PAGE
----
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Human Genetics

, Volume 102, Issue 4, pp 435–439 | Cite as

Genomic organization and mutational analysis of HERG, a gene responsible for familial long QT syndrome

  • Toshio Itoh
  • T. Tanaka
  • Ryozo Nagai
  • Tetsuro Kamiya
  • Toshitami Sawayama
  • Toshio Nakayama
  • Hitonobu Tomoike
  • Harumizu Sakurada
  • Yoshio Yazaki
  • Yusuke Nakamura
Original investigation

Abstract

Familial long QT syndrome (LQTS) is characterized by prolonged ventricular repolarization. Clinical symptoms include recurrent syncopal attacks, and sudden death may occur as a result of ventricular tachyarrhythmias. Three genes responsible for this syndrome (KVLQT1, HERG, and SCN5A) have been identified so far, and mutations have been reported on the basis of partially characterized genomic organization. To optimize the search for HERG mutations, we have determined the genomic structure of HERG and investigated mutations in LQTS families. Human genomic clones containing the HERG gene were isolated from a human genomic library by using reverse-transcribed polymerase chain reaction (RT-PCR) products from this gene as probes. We determined exon/intron boundaries and flanking intronic sequences by using primers synthesized on the basis of the HERG cDNA sequence available in the DNA database. HERG was shown to consist of 15 exons spanning approximately 19 kb on chromosome 7q35. Subsequently, we synthesized oligonucleotide primers to cover the entire coding region and searched for mutations in 36 Japanese LQTS families. When genomic DNA from each proband was examined by the PCR/single-strand conformation polymorphism technique followed by direct DNA sequencing, five novel mutations were detected. Each mutation was present in affected relatives of the respective proband. This work should increase the efficiency of screening mutations associated with HERG.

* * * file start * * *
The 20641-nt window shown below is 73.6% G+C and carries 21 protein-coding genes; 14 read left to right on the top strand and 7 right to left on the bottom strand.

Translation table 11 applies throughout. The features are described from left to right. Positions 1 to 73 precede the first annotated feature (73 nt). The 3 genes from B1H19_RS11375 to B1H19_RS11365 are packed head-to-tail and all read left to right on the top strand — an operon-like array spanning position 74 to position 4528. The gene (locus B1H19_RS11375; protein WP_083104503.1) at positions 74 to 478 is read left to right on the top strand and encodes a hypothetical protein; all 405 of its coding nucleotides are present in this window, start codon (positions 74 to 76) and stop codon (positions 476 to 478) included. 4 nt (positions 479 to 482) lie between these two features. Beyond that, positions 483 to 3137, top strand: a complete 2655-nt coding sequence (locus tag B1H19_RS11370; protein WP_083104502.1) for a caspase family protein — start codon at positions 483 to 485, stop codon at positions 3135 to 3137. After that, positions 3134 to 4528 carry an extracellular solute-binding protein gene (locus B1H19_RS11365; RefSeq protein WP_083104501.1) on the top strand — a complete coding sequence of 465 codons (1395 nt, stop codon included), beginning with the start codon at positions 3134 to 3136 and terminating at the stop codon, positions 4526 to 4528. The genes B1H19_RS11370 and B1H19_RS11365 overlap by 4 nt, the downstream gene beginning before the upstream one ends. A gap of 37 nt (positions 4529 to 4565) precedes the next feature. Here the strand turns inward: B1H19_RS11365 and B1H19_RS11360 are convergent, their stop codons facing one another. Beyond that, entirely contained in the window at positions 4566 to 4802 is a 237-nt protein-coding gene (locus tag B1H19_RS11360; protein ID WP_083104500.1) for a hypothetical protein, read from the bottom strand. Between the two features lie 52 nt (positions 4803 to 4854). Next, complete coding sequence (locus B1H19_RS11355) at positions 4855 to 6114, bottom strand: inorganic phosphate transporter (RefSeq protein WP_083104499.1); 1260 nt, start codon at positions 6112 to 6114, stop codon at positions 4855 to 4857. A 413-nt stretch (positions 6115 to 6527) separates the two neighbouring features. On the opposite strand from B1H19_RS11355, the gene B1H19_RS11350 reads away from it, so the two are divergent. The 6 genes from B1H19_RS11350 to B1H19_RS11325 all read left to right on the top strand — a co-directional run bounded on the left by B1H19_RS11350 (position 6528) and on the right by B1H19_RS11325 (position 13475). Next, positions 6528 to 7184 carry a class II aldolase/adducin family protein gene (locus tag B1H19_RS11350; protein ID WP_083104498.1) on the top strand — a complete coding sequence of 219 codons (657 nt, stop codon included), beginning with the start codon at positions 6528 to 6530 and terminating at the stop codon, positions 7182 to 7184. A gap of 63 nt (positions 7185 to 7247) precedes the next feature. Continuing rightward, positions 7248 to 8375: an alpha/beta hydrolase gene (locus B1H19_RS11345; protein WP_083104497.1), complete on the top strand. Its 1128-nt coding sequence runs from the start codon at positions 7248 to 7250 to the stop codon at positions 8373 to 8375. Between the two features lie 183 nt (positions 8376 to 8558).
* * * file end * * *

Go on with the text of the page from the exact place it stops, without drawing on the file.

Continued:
Keywords

Genomic Organization Ventricular Tachyarrhythmia Entire Code Region Ventricular Repolarization Affected Relative 
These keywords were added by machine and not by the authors. This process is experimental and the keywords may be updated as the learning algorithm improves.

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Copyright information

© Springer-Verlag Berlin Heidelberg 1998

Authors and Affiliations

  • Toshio Itoh
    • 1
  • T. Tanaka
    • 1
  • Ryozo Nagai
    • 2
  • Tetsuro Kamiya
    • 3
  • Toshitami Sawayama
    • 4
  • Toshio Nakayama
    • 5
  • Hitonobu Tomoike
    • 6
  • Harumizu Sakurada
    • 7
  • Yoshio Yazaki
    • 8
  • Yusuke Nakamura
    • 1
  1. 1.Laboratory of Molecular Medicine, Human Genome Center, Institute of Medical Science, University of Tokyo, 4-6–1, Shirokanedai, Minato-ku, Tokyo 108, Japan Tel.: +81-35449-5374, Fax: +81-35449-5406, e-mail: toshitan@ims.u-tokyo.ac.jpJP
  2. 2.Second Department of Internal Medicine, Gunma University School of Medicine, Gunma, JapanJP
  3. 3.Department of Pediatrics, National Cardiovascular Center, Osaka, JapanJP
  4. 4.Division of Cardiology, Department of Medicine, Kawasaki Medical School, Okayama, JapanJP
  5. 5.Department of Cardiology, Jichi Medical School, Tochigi, JapanJP
  6. 6.First Department of Internal Medicine, Yamagata University, School of Medicine, Yamagata, JapanJP
  7. 7.Division of Cardiology, Metropolitan Hiroo Hospital, Tokyo, JapanJP
  8. 8.Department of Internal Medicine III, University of Tokyo School of Medicine, Tokyo, JapanJP

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